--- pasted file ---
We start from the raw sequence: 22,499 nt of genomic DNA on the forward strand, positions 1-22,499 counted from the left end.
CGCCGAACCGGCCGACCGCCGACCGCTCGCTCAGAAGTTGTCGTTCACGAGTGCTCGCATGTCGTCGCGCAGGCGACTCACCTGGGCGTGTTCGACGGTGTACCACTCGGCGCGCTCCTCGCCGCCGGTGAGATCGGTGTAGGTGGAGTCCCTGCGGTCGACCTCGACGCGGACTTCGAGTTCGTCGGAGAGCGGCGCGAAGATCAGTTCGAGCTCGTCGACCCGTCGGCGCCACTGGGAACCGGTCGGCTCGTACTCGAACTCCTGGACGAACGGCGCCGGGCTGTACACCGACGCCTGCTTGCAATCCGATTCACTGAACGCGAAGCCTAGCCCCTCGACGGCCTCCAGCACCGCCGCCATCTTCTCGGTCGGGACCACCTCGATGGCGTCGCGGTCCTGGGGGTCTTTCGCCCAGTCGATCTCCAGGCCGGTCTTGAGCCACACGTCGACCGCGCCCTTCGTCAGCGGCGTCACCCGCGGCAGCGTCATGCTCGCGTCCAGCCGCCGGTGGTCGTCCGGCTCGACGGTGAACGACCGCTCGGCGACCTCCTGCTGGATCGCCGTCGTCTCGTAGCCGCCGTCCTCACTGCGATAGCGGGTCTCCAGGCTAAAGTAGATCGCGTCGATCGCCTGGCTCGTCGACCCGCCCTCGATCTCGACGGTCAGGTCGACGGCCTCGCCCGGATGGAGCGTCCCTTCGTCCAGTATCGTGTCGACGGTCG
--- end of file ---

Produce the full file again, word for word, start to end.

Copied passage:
We start from the raw sequence: 22,499 nt of genomic DNA on the forward strand, positions 1-22,499 counted from the left end.
CGCCGAACCGGCCGACCGCCGACCGCTCGCTCAGAAGTTGTCGTTCACGAGTGCTCGCATGTCGTCGCGCAGGCGACTCACCTGGGCGTGTTCGACGGTGTACCACTCGGCGCGCTCCTCGCCGCCGGTGAGATCGGTGTAGGTGGAGTCCCTGCGGTCGACCTCGACGCGGACTTCGAGTTCGTCGGAGAGCGGCGCGAAGATCAGTTCGAGCTCGTCGACCCGTCGGCGCCACTGGGAACCGGTCGGCTCGTACTCGAACTCCTGGACGAACGGCGCCGGGCTGTACACCGACGCCTGCTTGCAATCCGATTCACTGAACGCGAAGCCTAGCCCCTCGACGGCCTCCAGCACCGCCGCCATCTTCTCGGTCGGGACCACCTCGATGGCGTCGCGGTCCTGGGGGTCTTTCGCCCAGTCGATCTCCAGGCCGGTCTTGAGCCACACGTCGACCGCGCCCTTCGTCAGCGGCGTCACCCGCGGCAGCGTCATGCTCGCGTCCAGCCGCCGGTGGTCGTCCGGCTCGACGGTGAACGACCGCTCGGCGACCTCCTGCTGGATCGCCGTCGTCTCGTAGCCGCCGTCCTCACTGCGATAGCGGGTCTCCAGGCTAAAGTAGATCGCGTCGATCGCCTGGCTCGTCGACCCGCCCTCGATCTCGACGGTCAGGTCGACGGCCTCGCCCGGATGGAGCGTCCCTTCGTCCAGTATCGTGTCGACGGTCG